The context for learning and education has altered dramatically over the last few years. We are witnessing shifts that will have a profound effect not only on the social and political orientation of nation states, but also on the ways in which we see ourselves and act upon and within the communities of which we are a part. These shifts will affect how we create meanings, messages and information for the proliferating electronic networks that now surround us. We will also have to re-examine how ideas circulate and how learning and knowledge can be acquired within a digital context.

    In fact, learning, as we have traditionally defined it, needs no longer be located within particular or specialized institutions. Learning now becomes an activity of problem solving applied to every aspect of daily life.

    The conjuncture of computers, networks, lifelong learning and a vast array of new tools for human interaction variously described through the tropes of the virtual and the cyberspatial, means that teachers will have to reinvent themselves. Virtual spaces generate hybrid environments for the interaction of people and computers. As we negotiate new relationships with these emerging technologies, we are defining new spaces for learning.

    This paper will explore the landscape of the virtual and examine whether the many different claims being made for the utility of cyberspace as a learning environment are realizable or, in fact, needed.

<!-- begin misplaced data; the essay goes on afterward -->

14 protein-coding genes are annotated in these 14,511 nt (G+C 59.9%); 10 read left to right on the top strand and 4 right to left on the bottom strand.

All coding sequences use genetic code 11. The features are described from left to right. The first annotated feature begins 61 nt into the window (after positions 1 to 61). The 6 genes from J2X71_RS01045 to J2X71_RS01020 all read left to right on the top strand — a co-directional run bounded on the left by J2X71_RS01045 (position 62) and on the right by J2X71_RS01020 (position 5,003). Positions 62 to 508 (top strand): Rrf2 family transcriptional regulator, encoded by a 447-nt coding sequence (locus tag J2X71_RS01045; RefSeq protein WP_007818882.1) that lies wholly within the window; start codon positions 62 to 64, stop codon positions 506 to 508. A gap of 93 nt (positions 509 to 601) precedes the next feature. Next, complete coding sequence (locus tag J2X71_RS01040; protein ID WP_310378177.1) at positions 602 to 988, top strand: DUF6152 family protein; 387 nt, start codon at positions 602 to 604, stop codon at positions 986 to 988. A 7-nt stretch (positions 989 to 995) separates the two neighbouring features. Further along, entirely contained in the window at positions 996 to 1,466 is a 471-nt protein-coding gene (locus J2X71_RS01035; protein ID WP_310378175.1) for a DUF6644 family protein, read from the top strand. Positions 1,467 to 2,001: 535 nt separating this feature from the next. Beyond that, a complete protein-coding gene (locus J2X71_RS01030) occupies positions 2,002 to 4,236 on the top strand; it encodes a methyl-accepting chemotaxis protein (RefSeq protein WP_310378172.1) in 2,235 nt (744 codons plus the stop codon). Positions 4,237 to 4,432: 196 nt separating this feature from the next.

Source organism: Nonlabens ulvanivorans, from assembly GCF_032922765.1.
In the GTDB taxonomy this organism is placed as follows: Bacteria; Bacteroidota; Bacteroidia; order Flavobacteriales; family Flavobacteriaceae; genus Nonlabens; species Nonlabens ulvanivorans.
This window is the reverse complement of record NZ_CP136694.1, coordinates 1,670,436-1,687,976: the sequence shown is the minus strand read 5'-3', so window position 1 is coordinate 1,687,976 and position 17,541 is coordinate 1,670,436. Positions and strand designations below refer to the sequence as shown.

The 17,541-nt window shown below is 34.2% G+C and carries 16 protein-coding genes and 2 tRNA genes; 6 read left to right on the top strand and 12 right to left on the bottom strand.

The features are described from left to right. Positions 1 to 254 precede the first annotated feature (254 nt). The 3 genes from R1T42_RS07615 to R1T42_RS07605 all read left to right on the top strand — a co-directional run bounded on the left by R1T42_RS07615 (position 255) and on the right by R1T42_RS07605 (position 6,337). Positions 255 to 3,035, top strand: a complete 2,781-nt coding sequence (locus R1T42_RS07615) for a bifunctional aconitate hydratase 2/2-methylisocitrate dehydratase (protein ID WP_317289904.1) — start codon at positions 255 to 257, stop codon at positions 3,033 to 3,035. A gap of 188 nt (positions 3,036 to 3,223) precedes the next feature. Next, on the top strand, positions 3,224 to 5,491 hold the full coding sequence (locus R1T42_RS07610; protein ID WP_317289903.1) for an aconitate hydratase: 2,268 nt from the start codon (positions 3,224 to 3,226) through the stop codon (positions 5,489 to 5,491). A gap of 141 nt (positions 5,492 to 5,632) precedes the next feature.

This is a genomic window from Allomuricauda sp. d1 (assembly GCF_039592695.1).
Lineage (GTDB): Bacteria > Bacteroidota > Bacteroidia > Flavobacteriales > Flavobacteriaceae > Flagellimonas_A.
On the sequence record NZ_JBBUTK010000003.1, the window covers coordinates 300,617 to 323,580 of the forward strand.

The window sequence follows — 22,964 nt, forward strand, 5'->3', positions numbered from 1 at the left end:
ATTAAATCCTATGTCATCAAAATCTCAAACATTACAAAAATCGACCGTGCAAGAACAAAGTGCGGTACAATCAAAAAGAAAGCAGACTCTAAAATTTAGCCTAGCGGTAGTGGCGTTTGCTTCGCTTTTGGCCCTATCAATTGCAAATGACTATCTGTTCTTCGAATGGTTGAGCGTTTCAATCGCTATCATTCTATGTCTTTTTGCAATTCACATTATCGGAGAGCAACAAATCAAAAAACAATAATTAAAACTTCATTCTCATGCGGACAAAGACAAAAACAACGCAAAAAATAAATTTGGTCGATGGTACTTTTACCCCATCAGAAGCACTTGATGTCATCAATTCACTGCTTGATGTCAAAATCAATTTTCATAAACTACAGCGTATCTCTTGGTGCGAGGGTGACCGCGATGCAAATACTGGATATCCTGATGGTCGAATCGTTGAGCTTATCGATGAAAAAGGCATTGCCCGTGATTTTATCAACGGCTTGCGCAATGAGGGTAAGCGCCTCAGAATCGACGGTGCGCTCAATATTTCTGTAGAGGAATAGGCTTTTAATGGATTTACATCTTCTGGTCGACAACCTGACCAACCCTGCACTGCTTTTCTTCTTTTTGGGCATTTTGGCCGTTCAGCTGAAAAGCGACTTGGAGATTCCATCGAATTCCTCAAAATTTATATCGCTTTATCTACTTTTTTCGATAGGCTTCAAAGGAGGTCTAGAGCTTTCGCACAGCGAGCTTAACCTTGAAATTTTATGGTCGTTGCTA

Learning and economic and human development in the third world, particularly Africa

    Cheick Modibo Diarra - Program Manager, Mars Exploration Directorate, NASA – Jet Propulsion Laboratory
    (full text PDF)

    Abstract - The African Challenge

    In the international arena, the debate concerning Africa has gone from Afro-pessimism to the effects of globalization on the local economies of the continent. For Africa not to be marginalized in the 21st century, it has to devote the bulk, if not all, of its resources to the development of its human potential. It can be argued that a new emphasis on science and technology related thinking skills and attitudes is key to the success of that choice. Such a change of focus is urgent. It requires a well-planned approach that makes use of the latest communication and information technologies as well as the synergy between all 52 African countries, for seldom have so many had to face up to a common challenge.

    As a practicing engineer and the Manager of the Mars Exploration Directorate’s Education and Public Outreach Office, my observations and experience lead me to believe that building bridges between the North American experience and Africa is an ideal starting point for this effort. The numerous educational and outreach programs in existence in North America have resulted in a sizable amount of inquiry-based materials with hands-on activities as well as ways to disseminate them to educational partners in the relevant communities. The suggested bridge between continents will afford the North American educational communities unique experiences not attainable in other ways while providing African schools and their communities with most needed curriculum materials and new approaches towards learning. This paper proposes approaches that can be beneficial to North America while at the same time taking African schools to the classroom of the future: A clear win-win situation.